Guptas’ South African empire crumbles in wake of Zuma’s departure

Indian-born business brothers believed to have fled South Africa and headed to Dubai

The corporate logo on the deserted plot in a grim industrial park near Johannesburg is broken. At the front, a "To Let" sign hints at a business in decay. A solitary security guard emerges and orders a visitor to leave the premises of Sahara Computers.

The company was once at the heart of the mining-to-media empire established by the Gupta family that has been embroiled in South Africa's biggest political scandal of the democratic era. Now its abandonment epitomises the three Indian-born brothers' dramatic fall since Jacob Zuma lost a power struggle in the ruling African National Congress and was forced to step down as president in February.

A coal mine that was acquired by the family from Glencore, the Swiss-based group, two years ago went into administration last week. According to company records, seven other Gupta-affiliated businesses have also filed for administration – including the company owning Sahara's building, says the Organisation for Undoing Tax Abuse (Outa), a non-governmental organisation that fights corruption.

Even the family's private plane has been caught up in the saga after Canada's export development bank – which funded the Bombardier jet's purchase – went to court to take it back, according to legal documents. ANN7, a television station set up by the family but now owned by a Gupta associate, will not have its broadcasting contract renewed. And India's state-owned Bank of Baroda, the only institution in South Africa that still banked the Guptas, will be leaving the country soon.

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"The political power of the Guptas has been eliminated. They are totally exposed at the moment," says Ben Theron, chief operating officer of Outa. "This empire is imploding at a very rapid rate."

String of scandals

The Guptas rubbed shoulders with the political elite for years after moving from India to South Africa in the early 1990s. But after Zuma took office in 2009, they became associated with a string of scandals as allegations swirled that they used their friendship with the then-president to influence political appointments and win state business.

Duduzane Zuma, the former president's son, had holdings in, and was a director of, several Gupta companies. Police raided the Guptas' mansion in Johannesburg on St Valentine's Day – stunning South Africans almost as much as Zuma's own dramatic resignation later that day.

Several family associates were arrested, but the Gupta brothers were nowhere to be seen. They are believed to have fled the country and headed to Dubai, where they own a mansion, according to leaked emails from a Gupta-linked company.

Police have said Ajay Gupta, eldest of the three brothers, is a "fugitive from justice". On Friday last, police said the Guptas' lawyers had challenged the arrest warrant issued for Ajay. But they declined to confirm whether Duduzane Zuma was also being treated as a suspect in corruption investigations.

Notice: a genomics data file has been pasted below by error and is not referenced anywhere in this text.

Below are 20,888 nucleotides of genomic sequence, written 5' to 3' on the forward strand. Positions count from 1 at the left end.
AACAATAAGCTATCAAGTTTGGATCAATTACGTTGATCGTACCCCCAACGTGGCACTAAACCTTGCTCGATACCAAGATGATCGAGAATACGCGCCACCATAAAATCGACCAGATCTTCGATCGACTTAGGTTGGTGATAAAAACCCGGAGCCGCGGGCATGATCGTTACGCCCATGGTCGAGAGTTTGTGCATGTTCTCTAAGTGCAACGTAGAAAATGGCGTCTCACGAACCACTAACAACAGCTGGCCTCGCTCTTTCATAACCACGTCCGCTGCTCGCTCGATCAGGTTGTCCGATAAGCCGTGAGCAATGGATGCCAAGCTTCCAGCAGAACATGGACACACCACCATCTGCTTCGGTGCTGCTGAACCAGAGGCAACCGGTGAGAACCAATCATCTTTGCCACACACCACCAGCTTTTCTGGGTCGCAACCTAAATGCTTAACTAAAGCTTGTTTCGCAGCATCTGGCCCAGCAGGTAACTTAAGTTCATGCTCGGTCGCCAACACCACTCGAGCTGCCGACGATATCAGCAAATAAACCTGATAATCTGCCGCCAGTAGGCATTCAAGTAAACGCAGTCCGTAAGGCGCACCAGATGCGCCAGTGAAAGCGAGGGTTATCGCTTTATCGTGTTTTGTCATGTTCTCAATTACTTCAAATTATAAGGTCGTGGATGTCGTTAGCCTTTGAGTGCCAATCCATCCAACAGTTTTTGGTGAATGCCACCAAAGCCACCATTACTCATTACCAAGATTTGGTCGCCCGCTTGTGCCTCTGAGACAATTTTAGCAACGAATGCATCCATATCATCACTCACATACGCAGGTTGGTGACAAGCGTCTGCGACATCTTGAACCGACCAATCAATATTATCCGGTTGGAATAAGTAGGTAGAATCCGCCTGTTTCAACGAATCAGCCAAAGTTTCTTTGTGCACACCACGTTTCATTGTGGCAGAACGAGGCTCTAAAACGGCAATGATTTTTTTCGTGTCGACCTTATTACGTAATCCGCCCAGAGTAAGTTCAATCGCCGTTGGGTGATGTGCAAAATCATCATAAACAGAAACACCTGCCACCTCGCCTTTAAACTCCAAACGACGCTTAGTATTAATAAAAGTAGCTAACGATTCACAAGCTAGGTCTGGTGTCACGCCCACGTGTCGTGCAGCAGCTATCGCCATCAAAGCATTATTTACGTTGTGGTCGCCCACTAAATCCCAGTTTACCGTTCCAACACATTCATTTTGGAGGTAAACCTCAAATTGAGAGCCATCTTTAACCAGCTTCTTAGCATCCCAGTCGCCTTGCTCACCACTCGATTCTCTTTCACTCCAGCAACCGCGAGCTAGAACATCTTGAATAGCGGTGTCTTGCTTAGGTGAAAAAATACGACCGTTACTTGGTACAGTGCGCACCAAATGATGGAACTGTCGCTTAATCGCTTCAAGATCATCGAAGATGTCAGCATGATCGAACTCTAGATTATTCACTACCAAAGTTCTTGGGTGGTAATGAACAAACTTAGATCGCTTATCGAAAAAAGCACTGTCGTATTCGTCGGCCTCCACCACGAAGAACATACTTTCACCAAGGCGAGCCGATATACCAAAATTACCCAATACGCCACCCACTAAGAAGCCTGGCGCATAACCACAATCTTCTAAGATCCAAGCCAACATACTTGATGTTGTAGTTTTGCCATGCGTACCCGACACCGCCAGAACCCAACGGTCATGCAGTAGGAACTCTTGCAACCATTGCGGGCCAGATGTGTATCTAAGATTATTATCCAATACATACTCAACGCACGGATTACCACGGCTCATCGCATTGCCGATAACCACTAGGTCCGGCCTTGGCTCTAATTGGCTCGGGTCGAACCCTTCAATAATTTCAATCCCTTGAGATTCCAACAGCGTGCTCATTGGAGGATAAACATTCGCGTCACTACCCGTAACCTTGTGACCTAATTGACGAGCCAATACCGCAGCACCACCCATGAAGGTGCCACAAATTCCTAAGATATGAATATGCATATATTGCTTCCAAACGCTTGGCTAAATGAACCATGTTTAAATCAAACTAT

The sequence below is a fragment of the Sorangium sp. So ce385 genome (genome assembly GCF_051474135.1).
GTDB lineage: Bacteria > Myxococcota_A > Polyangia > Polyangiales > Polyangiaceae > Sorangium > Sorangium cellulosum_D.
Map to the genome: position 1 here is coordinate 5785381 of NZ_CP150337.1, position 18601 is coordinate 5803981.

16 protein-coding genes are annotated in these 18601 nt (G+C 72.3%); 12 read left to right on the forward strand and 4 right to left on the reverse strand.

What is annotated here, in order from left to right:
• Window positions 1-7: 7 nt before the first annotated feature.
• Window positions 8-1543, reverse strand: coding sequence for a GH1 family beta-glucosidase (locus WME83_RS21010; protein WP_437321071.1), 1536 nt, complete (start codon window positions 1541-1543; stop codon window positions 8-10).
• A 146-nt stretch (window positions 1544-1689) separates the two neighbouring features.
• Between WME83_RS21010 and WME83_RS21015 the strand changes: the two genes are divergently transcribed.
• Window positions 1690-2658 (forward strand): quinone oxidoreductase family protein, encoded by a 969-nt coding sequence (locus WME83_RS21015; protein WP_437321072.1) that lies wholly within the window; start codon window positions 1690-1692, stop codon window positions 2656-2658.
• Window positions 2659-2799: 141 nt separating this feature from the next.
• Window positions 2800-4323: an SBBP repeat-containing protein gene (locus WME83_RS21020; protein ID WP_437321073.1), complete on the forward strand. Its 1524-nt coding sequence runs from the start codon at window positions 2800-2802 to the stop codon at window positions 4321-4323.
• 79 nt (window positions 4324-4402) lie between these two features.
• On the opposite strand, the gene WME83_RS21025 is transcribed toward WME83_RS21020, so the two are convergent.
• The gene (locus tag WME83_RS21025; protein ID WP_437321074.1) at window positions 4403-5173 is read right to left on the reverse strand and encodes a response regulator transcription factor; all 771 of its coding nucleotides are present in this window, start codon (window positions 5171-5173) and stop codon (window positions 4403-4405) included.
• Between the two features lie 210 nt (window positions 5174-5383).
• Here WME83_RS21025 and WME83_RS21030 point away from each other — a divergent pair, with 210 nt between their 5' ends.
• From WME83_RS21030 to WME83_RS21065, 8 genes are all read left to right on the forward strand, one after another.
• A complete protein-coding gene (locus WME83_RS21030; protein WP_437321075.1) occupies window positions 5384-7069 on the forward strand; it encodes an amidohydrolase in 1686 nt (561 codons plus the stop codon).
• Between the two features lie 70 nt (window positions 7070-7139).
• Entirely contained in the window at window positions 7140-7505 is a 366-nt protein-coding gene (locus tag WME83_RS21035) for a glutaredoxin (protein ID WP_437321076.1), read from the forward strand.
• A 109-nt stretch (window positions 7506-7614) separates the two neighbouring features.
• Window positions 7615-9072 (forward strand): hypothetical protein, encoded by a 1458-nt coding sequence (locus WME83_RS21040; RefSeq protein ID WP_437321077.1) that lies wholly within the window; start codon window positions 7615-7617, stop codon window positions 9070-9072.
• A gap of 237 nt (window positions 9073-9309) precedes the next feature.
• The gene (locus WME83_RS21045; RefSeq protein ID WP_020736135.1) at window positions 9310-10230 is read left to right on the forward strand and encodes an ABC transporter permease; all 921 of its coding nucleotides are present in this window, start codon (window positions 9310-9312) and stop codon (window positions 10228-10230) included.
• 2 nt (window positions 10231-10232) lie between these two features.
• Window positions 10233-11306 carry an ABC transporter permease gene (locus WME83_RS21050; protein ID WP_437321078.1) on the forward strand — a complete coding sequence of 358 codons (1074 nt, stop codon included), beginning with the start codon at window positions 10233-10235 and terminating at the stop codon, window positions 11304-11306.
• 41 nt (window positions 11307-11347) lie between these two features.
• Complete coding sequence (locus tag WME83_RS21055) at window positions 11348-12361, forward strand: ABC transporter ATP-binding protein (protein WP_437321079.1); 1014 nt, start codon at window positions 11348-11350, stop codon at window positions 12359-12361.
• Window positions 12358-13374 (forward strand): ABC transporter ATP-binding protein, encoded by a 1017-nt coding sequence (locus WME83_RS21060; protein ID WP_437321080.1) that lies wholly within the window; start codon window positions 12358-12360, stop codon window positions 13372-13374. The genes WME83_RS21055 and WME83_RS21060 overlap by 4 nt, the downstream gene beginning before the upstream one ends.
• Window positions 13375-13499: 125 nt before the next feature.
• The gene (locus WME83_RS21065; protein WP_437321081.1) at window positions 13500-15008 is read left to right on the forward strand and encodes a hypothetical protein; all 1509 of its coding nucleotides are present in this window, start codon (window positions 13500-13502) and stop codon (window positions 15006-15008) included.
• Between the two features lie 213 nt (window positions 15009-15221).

The Zumas and Guptas have repeatedly denied any wrongdoing. For years the Indian brothers were considered untouchable as they flaunted their wealth and political connections even as the allegations mounted.

The outcome of the investigations into the family will be an important marker of the anti-corruption battle now being launched by Zuma's successor, Cyril Ramaphosa. His election as ANC leader in December is considered the moment the tide turned against the Guptas. Within weeks, prosecutors made their first move – seizing 200 million rand (€14 million) from a Gupta-linked dairy that allegedly diverted government funds meant for a development project.

Ill-gotten gains

However, there are doubts that South Africa will claw back more than a small fraction of the state funds allegedly stolen by the family and their associates. Financial officials warn that most of the Guptas’ alleged ill-gotten gains have long since been moved abroad or frittered away on luxuries.

“My guess is they have very little cash left in South Africa,” says one official. “I don’t think the net assets that remain [in the country] are very large ... and these things may take years to untangle.”

Theron believes the seizure of the dairy’s assets and Bank of Baroda’s decision to close in South Africa has led to cash drying up inside the Gupta empire, forcing the business closures.

If South African authorities decide to mount an international search for Gupta-tied money, one area of focus is likely to be Dubai. When Atul Gupta filed legal papers to challenge a court order freezing 10 million rand (€700,000) in his bank account this month, his affidavit was signed at the South African consulate in Dubai.

The Guptas allegedly own a large Indian-style mansion in the plush gated community of Emirates Hills, one of the city's most exclusive estates. Julius Malema, leader of the opposition Economic Freedom Fighters, alleged two years ago that Zuma and certain ministers personally delivered bags of cash to the Guptas in Dubai.

Zuma and the ministers denied the allegations.

The UAE’s lack of extradition treaties and the political protection offered by some senior Emiratis means that the well-connected and wealthy use the country as a place to evade justice. However, South African officials and civil society activists believe that international protection will not last for ever.

"It will be very important that our criminal justice system does whatever it can to bring the Guptas back to South Africa," says Gareth Newham, analyst at South Africa's Institute for Security Studies. "In order to rebuild the public trust in [the system ]that was so damaged under the Zuma presidency, this is priority number one." – Copyright The Financial Times Limited 2018